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How did a clerkship with Judge Merritt change the way Chris Climo approaches the practice of law? Find out more>

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Primary Care Providers Win Challenge of CMS Interpretation of Enhanced Payment Law

With the help and support of the Tennessee Medical Association, 21 Tennessee physicians of underserved communities joined together and retained Bass, Berry & Sims to file suit against the Centers for Medicare & Medicaid Services to stop improper collection efforts. Our team, led by David King, was successful in halting efforts to recoup TennCare payments that were used legitimately to expand services in communities that needed them. Read more

Tennessee Medical Association & Bass, Berry & Sims

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Download the Healthcare Fraud & Abuse Review 2017, authored by Bass, Berry & Sims

The Healthcare Fraud & Abuse Review 2017 details all healthcare-related False Claims Act settlements from last year, organized by particular sectors of the healthcare industry. In addition to reviewing all healthcare fraud-related settlements, the Review includes updates on enforcement-related litigation involving the Stark Law and Anti-Kickback Statute, and looks at the continued implications from the government's focus on enforcement efforts involving individual actors in connection with civil and criminal healthcare fraud investigations.

Click here to download the Review.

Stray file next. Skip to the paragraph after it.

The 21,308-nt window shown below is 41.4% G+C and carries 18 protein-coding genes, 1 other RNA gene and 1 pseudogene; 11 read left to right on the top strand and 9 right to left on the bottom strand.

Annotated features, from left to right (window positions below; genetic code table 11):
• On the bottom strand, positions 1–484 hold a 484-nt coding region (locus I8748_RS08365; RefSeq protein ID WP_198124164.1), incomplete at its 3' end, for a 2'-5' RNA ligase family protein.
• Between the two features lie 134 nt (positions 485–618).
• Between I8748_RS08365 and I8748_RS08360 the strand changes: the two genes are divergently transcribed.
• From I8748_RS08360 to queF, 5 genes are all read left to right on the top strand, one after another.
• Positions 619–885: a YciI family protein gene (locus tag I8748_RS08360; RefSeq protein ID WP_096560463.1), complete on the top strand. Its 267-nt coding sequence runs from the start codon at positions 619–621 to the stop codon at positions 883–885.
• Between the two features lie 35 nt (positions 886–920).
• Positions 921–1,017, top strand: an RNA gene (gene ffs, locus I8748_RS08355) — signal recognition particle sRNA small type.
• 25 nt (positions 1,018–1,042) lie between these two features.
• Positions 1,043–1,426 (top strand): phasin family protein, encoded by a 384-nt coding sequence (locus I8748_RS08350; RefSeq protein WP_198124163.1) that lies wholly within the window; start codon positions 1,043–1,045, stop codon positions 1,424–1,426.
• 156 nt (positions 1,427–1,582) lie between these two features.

FCA Deeper Dive: Express Certification

Inside the FCA Blog

Publications

June 1, 2017

The FCA continues to be the federal government's primary civil enforcement tool for investigating allegations that healthcare providers or government contractors defrauded the federal government. In the coming weeks, we are taking a closer look at recent legal developments involving the FCA. This week, we examine recent court decisions following Escobar that considered the express certification theory of FCA liability.

While Escobar focused on implied certification liability, its guidance as to the FCA's materiality requirement should apply equally to FCA cases where falsity is premised on an express certification. See U.S. ex rel. Thomas v. Black & Veatch Special Projects Corp., 820 F.3d 1162, 1174 (10th Cir. 2016) (pre-Escobar decision explaining that "[a]lthough express and implied claims differ, both nonetheless share some common elements, including a materiality requirement"); United States v. Fulton Cnty., Ga., 2016 WL 4158392, at *5 (N.D. Ga. Aug. 5, 2016) (post-Escobar decision stating that "[t]he misrepresentation, whether express or implied, must be material to the other party's course of action").

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Bass, Berry & Sims' Inside the FCA blog features news, commentary and thought leadership covering FCA, healthcare fraud and procurement fraud.


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